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Players' Top 50: Why McGovern could become a million-a-year defender

Jeremy McGovern: aerial aficionado West Coast's high-flyer comes in at No. 33 in the Players' Top 50 countdown

ANY DEFENDER will tell you it's a fine line between worrying about an opponent and knowing when to back your judgement.

Peeling off doesn't always come off – and looks bad when it comes undone – but Jeremy McGovern does it as well, if not better, than any other player in the competition.

The star West Coast defender has been recognised by his fellow players with a maiden berth at No.33 overall in the Players' Top 50, largely thanks to his uncanny ability to read what is unfolding down the field, break down opposition attacking moves and launch rebound plays from half-back.

Players 40-31 are revealed below, and you can click here to see the full Players' Top 50 as they are revealed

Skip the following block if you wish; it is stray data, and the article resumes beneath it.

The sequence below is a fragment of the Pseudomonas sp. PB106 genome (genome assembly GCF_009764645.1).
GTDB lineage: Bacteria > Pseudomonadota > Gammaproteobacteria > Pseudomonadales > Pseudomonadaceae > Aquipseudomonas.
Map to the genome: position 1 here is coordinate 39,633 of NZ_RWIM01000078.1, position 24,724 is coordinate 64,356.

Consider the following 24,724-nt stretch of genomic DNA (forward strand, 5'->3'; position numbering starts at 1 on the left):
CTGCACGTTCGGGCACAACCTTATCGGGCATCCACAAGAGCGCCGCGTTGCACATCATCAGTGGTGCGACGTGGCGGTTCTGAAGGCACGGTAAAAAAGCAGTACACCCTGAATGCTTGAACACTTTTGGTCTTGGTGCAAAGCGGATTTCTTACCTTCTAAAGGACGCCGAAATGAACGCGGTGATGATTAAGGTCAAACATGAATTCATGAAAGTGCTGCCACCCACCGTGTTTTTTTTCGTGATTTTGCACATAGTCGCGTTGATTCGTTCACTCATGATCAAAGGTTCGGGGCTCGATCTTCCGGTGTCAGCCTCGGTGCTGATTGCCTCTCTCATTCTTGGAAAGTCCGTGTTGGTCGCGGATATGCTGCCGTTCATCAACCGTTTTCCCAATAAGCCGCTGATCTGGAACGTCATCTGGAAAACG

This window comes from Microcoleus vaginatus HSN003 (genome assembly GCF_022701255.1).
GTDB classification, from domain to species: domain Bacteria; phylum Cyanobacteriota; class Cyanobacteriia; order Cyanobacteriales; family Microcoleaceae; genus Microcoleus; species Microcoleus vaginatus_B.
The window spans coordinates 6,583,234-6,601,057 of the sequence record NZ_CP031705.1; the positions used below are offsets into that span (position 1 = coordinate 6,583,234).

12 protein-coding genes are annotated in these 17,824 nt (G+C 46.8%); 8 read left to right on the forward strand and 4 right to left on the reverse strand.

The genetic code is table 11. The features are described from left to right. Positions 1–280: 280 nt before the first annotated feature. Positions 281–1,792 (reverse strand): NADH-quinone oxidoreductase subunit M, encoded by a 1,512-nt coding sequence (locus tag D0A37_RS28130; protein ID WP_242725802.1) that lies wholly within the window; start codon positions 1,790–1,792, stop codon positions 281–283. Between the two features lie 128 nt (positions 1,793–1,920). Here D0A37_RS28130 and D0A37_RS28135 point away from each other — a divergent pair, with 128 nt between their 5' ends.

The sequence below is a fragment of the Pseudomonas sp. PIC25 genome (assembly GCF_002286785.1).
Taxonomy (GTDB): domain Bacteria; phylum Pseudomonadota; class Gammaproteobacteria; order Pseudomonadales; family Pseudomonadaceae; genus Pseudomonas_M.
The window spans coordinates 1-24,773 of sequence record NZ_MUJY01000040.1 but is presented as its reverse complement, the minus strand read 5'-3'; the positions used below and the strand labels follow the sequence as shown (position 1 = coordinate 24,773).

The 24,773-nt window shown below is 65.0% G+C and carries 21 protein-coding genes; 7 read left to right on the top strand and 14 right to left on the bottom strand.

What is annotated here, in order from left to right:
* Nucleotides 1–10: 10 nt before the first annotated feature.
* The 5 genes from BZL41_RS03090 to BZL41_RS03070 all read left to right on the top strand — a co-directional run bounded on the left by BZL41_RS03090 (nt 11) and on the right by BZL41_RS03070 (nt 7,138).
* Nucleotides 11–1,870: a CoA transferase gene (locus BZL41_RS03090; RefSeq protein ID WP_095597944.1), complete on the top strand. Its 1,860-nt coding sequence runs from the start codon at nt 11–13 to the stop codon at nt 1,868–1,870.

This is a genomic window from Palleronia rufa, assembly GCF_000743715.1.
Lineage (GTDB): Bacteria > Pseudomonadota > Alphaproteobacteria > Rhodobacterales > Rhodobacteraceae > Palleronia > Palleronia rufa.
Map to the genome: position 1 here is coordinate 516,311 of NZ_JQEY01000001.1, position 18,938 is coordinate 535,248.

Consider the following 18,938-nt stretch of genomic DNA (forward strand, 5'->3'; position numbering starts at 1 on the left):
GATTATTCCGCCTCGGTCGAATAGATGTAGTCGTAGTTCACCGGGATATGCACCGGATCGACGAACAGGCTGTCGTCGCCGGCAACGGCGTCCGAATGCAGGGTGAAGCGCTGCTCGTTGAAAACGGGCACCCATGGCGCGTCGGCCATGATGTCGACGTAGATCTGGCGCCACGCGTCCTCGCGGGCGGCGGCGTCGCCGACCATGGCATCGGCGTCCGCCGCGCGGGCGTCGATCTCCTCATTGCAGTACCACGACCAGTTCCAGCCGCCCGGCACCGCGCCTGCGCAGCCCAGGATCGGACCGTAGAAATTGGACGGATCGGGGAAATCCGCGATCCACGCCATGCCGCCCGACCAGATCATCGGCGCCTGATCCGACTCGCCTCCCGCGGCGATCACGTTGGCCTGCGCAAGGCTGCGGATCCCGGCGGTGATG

"I often get reminded to play on instinct. If I'm not, (coach Adam Simpson) notices pretty quickly," McGovern told AFL.com.au in September.

"Sometimes I get caught out, which is learning, but he really backs myself and a lot of the boys in."

The Eagles know rival clubs have their eye on prospective free agent McGovern. Picture: AFL Photos

McGovern has led the AFL for intercept marks per game over the past two years and cemented his status among the League's most valuable players, picking up his second All Australian blazer last year.

Jeremy McGovern's 2017
24 games 16.7 average disposals
All Australian No.2 key defender in the AFL Player Ratings

It is why West Coast will be desperate to lock-away the former rookie before he becomes a restricted free agent at season's end, with offers of around $1m or more per year expected to be dangled by rival clubs.

That might seem a lot of money for a backman, even one as good as McGovern, with whopping deals usually dealt out to superstar forwards and goalkicking midfielders.